Parties banned from rotating positions on abortion committee
Members will consider the Citizens’ Assembly recommendations on the Eighth Amendment
The Citizens’ Assembly recommended that abortion should be permitted in the State in a wide range of circumstances. File photographs: The Irish Times
Members of the Oireachtas committee on abortion will be not allowed to rotate their positions with other party members.
The names of the members of the Joint Committee on the Eighth Amendment of the Constitution, which will be tasked with considering the recommendations of the Citizens’ Assembly, were due to be submitted to the Ceann Comhairle this week but have not yet been finalised.
One of the committee’s main tasks will be to formulate the wording of a referendum.
Some parties had wanted to change members’ positions on a weekly basis.
The Dáil’s business committee met on Thursday to discuss the composition of the committee but there has still not been agreement on the numbers.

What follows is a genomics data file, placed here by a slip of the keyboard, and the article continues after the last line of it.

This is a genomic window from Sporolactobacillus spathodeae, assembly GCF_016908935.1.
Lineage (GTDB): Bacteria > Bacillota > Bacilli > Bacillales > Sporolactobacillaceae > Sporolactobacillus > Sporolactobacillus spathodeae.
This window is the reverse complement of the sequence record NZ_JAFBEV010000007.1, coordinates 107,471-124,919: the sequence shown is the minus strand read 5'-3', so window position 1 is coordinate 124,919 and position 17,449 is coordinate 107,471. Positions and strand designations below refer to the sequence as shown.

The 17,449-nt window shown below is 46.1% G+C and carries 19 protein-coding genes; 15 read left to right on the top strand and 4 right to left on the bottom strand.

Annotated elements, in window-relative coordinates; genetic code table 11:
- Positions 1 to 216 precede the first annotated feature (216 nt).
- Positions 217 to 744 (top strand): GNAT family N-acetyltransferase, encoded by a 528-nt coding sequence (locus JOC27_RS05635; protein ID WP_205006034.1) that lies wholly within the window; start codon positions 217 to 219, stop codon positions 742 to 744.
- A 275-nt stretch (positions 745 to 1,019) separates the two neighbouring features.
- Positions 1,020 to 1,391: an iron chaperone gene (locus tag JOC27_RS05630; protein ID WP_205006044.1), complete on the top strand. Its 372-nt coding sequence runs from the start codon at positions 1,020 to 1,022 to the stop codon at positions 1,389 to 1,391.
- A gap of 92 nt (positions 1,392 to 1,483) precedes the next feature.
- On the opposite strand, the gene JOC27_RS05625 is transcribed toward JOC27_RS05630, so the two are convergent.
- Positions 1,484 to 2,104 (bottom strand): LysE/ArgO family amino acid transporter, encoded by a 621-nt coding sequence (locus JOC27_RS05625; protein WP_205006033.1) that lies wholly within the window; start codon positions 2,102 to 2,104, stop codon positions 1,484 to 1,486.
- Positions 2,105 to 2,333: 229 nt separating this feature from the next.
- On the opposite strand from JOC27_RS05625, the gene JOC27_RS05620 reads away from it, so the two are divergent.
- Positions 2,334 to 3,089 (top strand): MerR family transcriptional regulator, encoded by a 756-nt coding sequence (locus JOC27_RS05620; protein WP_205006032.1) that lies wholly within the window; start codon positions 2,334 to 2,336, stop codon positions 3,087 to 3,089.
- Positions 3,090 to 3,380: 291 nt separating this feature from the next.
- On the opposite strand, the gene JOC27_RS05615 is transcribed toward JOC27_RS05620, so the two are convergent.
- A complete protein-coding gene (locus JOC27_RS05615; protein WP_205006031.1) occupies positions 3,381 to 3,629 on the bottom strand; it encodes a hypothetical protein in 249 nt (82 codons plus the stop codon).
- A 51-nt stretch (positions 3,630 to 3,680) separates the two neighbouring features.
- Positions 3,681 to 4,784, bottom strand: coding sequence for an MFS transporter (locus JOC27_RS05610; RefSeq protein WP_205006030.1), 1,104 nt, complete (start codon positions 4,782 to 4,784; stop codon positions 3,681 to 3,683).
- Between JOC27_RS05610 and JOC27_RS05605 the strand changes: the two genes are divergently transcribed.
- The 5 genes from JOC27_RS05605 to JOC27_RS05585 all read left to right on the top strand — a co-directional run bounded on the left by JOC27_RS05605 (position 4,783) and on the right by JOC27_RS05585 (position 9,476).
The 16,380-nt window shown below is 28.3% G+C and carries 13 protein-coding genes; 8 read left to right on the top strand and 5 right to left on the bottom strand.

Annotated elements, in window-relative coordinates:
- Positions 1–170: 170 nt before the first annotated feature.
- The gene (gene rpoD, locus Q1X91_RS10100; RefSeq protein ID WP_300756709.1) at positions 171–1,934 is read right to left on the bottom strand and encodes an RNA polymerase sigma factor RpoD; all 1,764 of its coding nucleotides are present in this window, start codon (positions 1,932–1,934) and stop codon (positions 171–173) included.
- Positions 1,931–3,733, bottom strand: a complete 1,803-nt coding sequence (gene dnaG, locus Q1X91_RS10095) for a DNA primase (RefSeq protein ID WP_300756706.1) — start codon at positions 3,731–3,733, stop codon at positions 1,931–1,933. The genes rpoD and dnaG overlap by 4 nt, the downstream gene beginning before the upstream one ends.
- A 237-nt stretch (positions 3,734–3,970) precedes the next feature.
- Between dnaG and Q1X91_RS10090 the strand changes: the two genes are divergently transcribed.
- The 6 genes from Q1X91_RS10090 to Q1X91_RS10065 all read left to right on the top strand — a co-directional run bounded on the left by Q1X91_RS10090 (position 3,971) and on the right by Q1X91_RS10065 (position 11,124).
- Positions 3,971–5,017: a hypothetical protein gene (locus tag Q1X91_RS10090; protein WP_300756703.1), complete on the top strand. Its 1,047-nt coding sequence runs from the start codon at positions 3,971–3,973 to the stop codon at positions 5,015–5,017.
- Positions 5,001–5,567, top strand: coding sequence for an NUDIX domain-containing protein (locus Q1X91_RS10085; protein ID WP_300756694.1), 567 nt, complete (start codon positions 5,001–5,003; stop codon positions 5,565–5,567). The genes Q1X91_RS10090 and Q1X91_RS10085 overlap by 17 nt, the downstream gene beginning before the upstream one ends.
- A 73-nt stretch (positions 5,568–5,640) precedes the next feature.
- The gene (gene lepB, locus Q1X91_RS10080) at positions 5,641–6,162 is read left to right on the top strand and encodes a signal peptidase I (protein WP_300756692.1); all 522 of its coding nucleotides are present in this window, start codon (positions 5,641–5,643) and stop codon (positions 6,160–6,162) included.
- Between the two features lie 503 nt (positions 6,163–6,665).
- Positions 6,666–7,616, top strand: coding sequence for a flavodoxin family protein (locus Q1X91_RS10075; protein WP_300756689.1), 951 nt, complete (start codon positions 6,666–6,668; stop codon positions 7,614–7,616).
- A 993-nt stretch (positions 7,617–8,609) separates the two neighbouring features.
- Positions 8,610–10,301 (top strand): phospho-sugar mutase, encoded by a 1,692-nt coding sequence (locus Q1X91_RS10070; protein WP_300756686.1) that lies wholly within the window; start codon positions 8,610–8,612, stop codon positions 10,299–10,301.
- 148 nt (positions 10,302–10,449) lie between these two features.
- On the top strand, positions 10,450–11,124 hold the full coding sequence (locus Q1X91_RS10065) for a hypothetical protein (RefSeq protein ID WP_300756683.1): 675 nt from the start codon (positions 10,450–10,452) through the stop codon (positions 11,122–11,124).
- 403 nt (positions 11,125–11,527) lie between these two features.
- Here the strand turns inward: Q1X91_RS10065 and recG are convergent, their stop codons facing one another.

Ceann Comhairle Sean O’Fearghaíl said the Seanad had voted to elect seven members and were unwilling to change that number.
He told the meeting he had discussed this with the Cathaoirleach of the Seanad Denis O’Donovan but no resolution had been identified.
Mr O’Fearghaíl proposed reducing the number of TDs on the committee to 15 and Senators to six.
Mr O’Fearghaíl told the meeting members would not be allowed to rotate their positions.
Solidarity and People before Profit had sought to change positions on a weekly basis while the Social Democrats, the Greens and Séamus Healy, the Workers and Unemployed Action Group TD had asked for a similar situation.
Three members of the Civil Engagement Group, an alliance of Independent Senators, had asked to rotate their seat on the Joint Committee on the Eighth Amendment to the Constitution.
The original plan was to have 16 TDs and four Senators on the committee, but the Seanad has pushed for seven representatives. If the committee had 20 members as originally planned Fine Gael would have five TDs and one Senator among its members.
Both Fine Gael and Fianna Fail have been granted a free vote on abortion for the first time, which allows them to vote according to their own beliefs rather than following a party line.